Then there’s the song’s claim to “Christmas” status. Other than using the phrase “Christmas time” in the lyrics and “Christmas” in the title and last line, there’s nothing distinctively Christmas, from a Christian point of view, about this song. No manger, no baby Jesus, no three kings, no silent night, no star or Good News. Just “Ding dong, ding dong.”

On this theme I’d even go further and say the song, perhaps intentionally perhaps not, is a wholesale secularization of the season. The song’s been sanitized of all Christmas story content—nothing to “offend” anyone here, just a party for one and all. This is another reason retailers in an increasingly secularized Western society find the song acceptable. “Wonderful Christmastime” becomes a “safe” (in our religiously privatized culture) replacement for “Silent Night” or “O Come All Ye Faithful.”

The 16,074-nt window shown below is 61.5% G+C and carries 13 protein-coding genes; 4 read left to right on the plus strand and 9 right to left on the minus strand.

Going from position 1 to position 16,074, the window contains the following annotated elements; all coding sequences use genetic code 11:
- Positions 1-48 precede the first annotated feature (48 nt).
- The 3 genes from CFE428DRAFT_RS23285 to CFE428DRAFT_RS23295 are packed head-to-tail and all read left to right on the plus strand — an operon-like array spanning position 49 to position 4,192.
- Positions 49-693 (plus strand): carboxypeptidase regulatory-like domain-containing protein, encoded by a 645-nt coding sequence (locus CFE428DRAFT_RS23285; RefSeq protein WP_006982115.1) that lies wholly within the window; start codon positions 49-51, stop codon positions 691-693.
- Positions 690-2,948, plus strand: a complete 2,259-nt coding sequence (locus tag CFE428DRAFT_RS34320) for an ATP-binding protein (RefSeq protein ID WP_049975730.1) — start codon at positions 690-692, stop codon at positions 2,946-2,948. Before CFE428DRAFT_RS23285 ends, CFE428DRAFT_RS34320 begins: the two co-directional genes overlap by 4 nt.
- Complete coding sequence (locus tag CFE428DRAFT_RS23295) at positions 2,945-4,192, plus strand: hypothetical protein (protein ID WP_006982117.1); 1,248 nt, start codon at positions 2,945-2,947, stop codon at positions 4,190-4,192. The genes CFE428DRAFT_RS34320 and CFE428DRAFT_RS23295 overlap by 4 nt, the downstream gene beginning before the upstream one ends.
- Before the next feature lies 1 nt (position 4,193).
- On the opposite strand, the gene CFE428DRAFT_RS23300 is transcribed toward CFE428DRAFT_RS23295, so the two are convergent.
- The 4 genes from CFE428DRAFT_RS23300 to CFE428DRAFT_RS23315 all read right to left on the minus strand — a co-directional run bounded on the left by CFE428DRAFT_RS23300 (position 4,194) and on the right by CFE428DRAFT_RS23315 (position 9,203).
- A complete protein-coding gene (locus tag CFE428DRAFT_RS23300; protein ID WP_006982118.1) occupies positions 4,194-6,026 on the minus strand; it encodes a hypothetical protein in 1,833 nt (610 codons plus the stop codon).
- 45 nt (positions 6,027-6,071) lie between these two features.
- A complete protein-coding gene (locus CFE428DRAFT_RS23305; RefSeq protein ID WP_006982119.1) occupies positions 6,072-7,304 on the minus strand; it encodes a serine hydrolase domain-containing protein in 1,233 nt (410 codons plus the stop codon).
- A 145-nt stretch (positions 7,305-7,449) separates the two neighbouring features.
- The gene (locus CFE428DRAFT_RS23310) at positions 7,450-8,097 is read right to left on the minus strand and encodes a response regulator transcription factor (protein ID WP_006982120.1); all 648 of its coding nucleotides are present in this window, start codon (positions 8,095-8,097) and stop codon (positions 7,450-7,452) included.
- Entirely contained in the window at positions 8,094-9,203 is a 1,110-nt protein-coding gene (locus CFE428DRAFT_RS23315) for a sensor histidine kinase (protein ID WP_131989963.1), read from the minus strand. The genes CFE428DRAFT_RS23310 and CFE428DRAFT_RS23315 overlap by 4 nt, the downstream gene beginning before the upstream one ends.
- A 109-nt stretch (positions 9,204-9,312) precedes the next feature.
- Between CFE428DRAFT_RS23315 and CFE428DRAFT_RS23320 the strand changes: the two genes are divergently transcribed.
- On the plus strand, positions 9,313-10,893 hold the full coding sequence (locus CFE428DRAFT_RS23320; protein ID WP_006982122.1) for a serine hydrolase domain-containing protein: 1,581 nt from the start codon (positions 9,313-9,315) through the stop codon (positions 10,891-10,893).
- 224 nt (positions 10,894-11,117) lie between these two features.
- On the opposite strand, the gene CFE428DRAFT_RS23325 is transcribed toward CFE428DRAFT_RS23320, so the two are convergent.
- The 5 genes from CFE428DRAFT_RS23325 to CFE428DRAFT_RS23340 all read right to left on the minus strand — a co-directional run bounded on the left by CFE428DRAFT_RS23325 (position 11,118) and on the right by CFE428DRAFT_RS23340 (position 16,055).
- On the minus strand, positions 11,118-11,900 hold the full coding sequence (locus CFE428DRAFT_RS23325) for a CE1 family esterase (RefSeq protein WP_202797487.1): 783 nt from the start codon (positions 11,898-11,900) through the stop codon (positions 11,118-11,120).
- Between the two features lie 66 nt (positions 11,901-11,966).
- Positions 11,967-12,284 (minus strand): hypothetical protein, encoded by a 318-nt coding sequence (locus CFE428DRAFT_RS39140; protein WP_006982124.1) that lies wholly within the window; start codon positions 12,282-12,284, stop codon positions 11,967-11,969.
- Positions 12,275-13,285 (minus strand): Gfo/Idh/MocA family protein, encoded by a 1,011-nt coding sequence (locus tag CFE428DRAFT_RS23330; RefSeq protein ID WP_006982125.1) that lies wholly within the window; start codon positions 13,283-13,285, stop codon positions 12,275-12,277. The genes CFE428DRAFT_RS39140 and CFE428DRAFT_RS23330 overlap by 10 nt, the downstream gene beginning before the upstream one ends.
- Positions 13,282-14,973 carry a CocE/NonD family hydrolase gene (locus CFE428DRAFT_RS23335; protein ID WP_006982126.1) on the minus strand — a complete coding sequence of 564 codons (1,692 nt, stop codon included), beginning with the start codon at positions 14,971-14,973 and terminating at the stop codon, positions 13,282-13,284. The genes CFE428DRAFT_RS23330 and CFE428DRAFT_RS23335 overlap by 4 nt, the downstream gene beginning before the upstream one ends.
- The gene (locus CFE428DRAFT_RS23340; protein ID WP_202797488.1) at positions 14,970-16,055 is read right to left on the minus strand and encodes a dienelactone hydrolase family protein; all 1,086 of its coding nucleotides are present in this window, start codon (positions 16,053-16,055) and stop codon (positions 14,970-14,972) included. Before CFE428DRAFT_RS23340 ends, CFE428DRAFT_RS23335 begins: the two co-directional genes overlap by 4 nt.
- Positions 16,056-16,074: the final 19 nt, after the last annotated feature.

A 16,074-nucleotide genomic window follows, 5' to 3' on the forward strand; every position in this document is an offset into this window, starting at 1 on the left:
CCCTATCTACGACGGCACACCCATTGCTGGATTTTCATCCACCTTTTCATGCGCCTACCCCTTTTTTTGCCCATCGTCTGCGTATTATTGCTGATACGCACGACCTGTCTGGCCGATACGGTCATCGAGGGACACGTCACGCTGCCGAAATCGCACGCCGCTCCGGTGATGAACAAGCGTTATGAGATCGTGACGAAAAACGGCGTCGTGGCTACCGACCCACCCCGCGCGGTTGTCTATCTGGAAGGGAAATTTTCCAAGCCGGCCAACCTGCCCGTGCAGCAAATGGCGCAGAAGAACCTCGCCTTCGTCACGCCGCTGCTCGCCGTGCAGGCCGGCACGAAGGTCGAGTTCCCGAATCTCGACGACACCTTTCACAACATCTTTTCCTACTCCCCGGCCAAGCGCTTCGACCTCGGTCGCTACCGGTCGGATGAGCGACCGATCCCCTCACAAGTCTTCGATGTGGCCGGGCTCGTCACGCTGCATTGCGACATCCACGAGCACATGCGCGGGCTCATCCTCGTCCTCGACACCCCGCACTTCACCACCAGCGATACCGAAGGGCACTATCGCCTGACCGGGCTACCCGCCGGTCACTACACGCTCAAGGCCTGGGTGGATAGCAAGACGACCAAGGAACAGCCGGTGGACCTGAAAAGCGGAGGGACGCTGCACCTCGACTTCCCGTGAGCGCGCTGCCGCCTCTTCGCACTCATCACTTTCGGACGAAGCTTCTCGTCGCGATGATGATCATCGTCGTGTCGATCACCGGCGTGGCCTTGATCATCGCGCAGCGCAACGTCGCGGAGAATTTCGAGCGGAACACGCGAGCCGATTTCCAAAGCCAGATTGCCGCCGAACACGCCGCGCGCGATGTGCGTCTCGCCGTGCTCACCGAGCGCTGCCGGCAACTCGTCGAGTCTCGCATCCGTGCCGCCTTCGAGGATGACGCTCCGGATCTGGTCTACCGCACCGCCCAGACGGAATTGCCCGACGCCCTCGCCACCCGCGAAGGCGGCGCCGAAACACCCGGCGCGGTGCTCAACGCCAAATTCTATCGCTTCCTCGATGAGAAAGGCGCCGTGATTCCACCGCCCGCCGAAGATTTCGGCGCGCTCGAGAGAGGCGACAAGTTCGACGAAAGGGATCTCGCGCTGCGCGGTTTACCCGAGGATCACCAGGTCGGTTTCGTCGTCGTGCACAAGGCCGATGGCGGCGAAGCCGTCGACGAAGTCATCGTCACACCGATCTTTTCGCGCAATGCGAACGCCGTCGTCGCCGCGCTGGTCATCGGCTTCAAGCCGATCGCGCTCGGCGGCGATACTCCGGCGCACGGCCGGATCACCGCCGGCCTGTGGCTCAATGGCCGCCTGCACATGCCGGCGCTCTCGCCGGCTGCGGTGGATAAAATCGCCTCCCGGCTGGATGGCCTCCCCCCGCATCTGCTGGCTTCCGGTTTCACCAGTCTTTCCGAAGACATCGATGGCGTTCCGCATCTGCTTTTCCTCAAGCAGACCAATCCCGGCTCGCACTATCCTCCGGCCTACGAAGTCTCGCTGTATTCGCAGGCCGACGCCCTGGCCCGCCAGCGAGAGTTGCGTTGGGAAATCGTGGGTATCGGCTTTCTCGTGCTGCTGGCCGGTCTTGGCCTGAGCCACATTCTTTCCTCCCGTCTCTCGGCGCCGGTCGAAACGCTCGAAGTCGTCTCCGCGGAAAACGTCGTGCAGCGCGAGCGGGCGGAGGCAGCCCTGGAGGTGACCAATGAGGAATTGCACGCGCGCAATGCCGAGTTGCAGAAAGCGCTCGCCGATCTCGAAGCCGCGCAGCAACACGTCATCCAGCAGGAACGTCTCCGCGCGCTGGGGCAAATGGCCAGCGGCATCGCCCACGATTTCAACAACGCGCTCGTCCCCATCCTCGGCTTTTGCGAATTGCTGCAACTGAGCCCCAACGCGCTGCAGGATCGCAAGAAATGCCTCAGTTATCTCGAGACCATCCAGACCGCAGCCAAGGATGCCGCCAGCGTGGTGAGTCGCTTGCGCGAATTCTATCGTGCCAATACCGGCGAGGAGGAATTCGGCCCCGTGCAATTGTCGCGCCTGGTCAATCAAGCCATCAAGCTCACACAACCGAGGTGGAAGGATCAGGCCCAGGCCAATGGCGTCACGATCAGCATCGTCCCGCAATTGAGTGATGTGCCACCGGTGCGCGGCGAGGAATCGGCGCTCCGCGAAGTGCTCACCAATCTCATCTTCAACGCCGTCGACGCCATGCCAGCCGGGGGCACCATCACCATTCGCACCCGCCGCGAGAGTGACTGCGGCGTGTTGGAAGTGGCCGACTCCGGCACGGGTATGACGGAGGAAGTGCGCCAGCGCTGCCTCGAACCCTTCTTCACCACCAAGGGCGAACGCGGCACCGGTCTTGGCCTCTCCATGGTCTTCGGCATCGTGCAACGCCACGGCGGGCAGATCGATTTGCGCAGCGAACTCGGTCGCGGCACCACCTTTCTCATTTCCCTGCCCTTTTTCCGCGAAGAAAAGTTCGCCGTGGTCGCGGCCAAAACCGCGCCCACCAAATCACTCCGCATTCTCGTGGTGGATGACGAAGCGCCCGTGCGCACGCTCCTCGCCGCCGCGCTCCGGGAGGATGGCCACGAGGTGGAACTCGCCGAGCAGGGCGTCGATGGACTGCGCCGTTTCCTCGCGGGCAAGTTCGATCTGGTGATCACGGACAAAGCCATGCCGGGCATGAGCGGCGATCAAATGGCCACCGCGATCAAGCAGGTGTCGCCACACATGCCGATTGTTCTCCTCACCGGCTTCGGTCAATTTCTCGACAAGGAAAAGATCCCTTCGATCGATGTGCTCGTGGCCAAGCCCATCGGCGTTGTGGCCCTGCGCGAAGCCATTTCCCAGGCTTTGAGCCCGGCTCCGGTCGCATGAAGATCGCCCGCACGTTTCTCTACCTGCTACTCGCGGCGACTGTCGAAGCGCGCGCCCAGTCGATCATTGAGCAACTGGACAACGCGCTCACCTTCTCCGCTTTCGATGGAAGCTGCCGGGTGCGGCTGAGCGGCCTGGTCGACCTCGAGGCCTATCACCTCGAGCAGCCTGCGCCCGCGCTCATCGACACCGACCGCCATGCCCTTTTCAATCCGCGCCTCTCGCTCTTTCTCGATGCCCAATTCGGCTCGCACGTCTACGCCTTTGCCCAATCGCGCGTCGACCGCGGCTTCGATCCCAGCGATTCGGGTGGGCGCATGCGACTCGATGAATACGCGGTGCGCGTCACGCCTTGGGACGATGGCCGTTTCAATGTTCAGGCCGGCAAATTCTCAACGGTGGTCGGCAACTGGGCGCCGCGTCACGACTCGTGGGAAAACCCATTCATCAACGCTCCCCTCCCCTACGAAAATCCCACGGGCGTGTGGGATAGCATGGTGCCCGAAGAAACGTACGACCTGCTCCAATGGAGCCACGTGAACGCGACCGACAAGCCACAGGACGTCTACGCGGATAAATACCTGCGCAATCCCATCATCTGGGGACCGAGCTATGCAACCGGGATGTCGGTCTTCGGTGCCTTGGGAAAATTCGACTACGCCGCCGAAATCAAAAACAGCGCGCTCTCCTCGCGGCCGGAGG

Read the lyrics yourself. Here’re verses 1-4:

“The moon is right, The spirit’s up, We’re here tonight, And that’s enough”

“The party’s on, the feelin’s here, That only comes, This time of year”

“The choir of children sing their song, Ding dong, ding dong, Ding dong, ding, oh, oh”

“The word is out, About the town, To lift a glass, Ah, don’t look down”

These verses are interspersed by the chorus “Simply having a wonderful Christmas time,” then repeated. Pretty stirring isn’t it?

If there is religious content in this song it’s in the line “And that’s enough,” which makes the subtle statement that we’re the end-all be-all and nothing is needed for fulfillment other than our own happiness at “This time of year.”